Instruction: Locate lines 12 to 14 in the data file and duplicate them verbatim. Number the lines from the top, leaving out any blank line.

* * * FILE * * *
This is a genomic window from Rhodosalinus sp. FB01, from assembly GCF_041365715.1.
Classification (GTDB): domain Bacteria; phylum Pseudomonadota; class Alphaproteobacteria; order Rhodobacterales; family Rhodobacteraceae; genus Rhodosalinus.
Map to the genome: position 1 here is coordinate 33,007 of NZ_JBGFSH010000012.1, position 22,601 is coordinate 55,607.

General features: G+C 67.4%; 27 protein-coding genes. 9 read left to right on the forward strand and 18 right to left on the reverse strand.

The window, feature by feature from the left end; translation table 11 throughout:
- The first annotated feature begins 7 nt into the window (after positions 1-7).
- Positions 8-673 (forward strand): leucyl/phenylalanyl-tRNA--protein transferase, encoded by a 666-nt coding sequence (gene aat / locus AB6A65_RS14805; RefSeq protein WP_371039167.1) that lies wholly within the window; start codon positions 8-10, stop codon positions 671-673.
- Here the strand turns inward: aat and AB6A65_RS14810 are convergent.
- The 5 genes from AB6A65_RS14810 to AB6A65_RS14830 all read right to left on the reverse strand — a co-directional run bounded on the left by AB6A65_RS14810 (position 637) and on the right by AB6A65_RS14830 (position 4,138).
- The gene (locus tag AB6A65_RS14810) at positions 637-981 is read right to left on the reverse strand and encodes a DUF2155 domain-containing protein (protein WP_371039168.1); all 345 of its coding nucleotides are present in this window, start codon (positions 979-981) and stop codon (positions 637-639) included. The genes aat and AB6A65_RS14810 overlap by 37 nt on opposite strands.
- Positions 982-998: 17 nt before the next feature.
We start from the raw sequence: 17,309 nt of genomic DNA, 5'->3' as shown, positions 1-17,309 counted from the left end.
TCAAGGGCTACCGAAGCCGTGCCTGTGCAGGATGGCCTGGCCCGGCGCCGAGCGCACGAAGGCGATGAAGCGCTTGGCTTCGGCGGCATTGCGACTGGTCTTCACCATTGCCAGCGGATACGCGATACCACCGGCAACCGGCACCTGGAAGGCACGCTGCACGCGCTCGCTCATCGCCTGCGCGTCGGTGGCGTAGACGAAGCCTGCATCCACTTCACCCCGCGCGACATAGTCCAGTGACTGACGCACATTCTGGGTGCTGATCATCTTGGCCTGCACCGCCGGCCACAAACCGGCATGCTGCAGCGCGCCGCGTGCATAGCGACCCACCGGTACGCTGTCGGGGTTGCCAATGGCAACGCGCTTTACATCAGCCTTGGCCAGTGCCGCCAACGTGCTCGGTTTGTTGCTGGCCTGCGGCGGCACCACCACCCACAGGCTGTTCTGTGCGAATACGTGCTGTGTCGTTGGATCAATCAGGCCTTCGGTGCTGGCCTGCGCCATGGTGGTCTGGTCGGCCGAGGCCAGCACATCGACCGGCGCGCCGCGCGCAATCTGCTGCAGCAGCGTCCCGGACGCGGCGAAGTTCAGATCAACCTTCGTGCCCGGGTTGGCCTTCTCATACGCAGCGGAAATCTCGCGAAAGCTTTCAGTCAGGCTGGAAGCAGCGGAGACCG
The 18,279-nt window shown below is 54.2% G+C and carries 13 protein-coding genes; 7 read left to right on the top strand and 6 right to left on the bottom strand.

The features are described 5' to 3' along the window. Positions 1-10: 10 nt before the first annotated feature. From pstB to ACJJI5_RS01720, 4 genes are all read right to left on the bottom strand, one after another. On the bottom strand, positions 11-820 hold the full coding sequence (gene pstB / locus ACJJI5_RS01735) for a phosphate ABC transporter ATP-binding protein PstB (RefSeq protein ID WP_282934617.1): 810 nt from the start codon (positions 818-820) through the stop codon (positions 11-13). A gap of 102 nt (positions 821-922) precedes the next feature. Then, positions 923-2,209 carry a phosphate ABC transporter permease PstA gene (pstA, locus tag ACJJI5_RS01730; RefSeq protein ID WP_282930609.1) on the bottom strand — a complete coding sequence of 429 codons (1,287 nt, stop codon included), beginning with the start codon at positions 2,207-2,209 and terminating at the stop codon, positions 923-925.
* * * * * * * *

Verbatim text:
We start from the raw sequence: 17,309 nt of genomic DNA, 5'->3' as shown, positions 1-17,309 counted from the left end.
TCAAGGGCTACCGAAGCCGTGCCTGTGCAGGATGGCCTGGCCCGGCGCCGAGCGCACGAAGGCGATGAAGCGCTTGGCTTCGGCGGCATTGCGACTGGTCTTCACCATTGCCAGCGGATACGCGATACCACCGGCAACCGGCACCTGGAAGGCACGCTGCACGCGCTCGCTCATCGCCTGCGCGTCGGTGGCGTAGACGAAGCCTGCATCCACTTCACCCCGCGCGACATAGTCCAGTGACTGACGCACATTCTGGGTGCTGATCATCTTGGCCTGCACCGCCGGCCACAAACCGGCATGCTGCAGCGCGCCGCGTGCATAGCGACCCACCGGTACGCTGTCGGGGTTGCCAATGGCAACGCGCTTTACATCAGCCTTGGCCAGTGCCGCCAACGTGCTCGGTTTGTTGCTGGCCTGCGGCGGCACCACCACCCACAGGCTGTTCTGTGCGAATACGTGCTGTGTCGTTGGATCAATCAGGCCTTCGGTGCTGGCCTGCGCCATGGTGGTCTGGTCGGCCGAGGCCAGCACATCGACCGGCGCGCCGCGCGCAATCTGCTGCAGCAGCGTCCCGGACGCGGCGAAGTTCAGATCAACCTTCGTGCCCGGGTTGGCCTTCTCATACGCAGCGGAAATCTCGCGAAAGCTTTCAGTCAGGCTGGAAGCAGCGGAGACCG
The 18,279-nt window shown below is 54.2% G+C and carries 13 protein-coding genes; 7 read left to right on the top strand and 6 right to left on the bottom strand.